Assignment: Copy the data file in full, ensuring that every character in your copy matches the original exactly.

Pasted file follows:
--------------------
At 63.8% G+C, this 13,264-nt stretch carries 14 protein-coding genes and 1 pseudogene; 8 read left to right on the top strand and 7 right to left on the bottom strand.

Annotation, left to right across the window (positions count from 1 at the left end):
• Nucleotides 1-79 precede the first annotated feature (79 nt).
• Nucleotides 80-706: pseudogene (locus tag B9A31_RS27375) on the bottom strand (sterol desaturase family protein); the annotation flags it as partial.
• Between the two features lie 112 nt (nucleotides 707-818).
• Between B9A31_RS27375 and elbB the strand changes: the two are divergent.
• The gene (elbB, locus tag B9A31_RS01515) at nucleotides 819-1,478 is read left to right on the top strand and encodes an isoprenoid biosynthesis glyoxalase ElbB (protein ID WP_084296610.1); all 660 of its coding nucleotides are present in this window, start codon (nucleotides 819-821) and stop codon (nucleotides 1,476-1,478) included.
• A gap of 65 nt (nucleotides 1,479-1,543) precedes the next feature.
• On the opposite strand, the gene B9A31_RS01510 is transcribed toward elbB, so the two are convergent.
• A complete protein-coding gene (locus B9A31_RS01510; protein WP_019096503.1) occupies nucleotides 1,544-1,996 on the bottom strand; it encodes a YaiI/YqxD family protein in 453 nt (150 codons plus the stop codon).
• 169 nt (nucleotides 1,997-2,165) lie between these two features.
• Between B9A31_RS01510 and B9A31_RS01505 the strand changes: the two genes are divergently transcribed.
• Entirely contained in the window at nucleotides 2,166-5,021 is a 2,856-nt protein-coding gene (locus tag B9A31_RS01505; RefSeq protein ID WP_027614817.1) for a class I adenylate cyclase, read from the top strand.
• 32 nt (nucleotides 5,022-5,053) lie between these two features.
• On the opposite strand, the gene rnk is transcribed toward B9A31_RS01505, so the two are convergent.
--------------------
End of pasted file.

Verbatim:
At 63.8% G+C, this 13,264-nt stretch carries 14 protein-coding genes and 1 pseudogene; 8 read left to right on the top strand and 7 right to left on the bottom strand.

Annotation, left to right across the window (positions count from 1 at the left end):
• Nucleotides 1-79 precede the first annotated feature (79 nt).
• Nucleotides 80-706: pseudogene (locus tag B9A31_RS27375) on the bottom strand (sterol desaturase family protein); the annotation flags it as partial.
• Between the two features lie 112 nt (nucleotides 707-818).
• Between B9A31_RS27375 and elbB the strand changes: the two are divergent.
• The gene (elbB, locus tag B9A31_RS01515) at nucleotides 819-1,478 is read left to right on the top strand and encodes an isoprenoid biosynthesis glyoxalase ElbB (protein ID WP_084296610.1); all 660 of its coding nucleotides are present in this window, start codon (nucleotides 819-821) and stop codon (nucleotides 1,476-1,478) included.
• A gap of 65 nt (nucleotides 1,479-1,543) precedes the next feature.
• On the opposite strand, the gene B9A31_RS01510 is transcribed toward elbB, so the two are convergent.
• A complete protein-coding gene (locus B9A31_RS01510; protein WP_019096503.1) occupies nucleotides 1,544-1,996 on the bottom strand; it encodes a YaiI/YqxD family protein in 453 nt (150 codons plus the stop codon).
• 169 nt (nucleotides 1,997-2,165) lie between these two features.
• Between B9A31_RS01510 and B9A31_RS01505 the strand changes: the two genes are divergently transcribed.
• Entirely contained in the window at nucleotides 2,166-5,021 is a 2,856-nt protein-coding gene (locus tag B9A31_RS01505; RefSeq protein ID WP_027614817.1) for a class I adenylate cyclase, read from the top strand.
• 32 nt (nucleotides 5,022-5,053) lie between these two features.
• On the opposite strand, the gene rnk is transcribed toward B9A31_RS01505, so the two are convergent.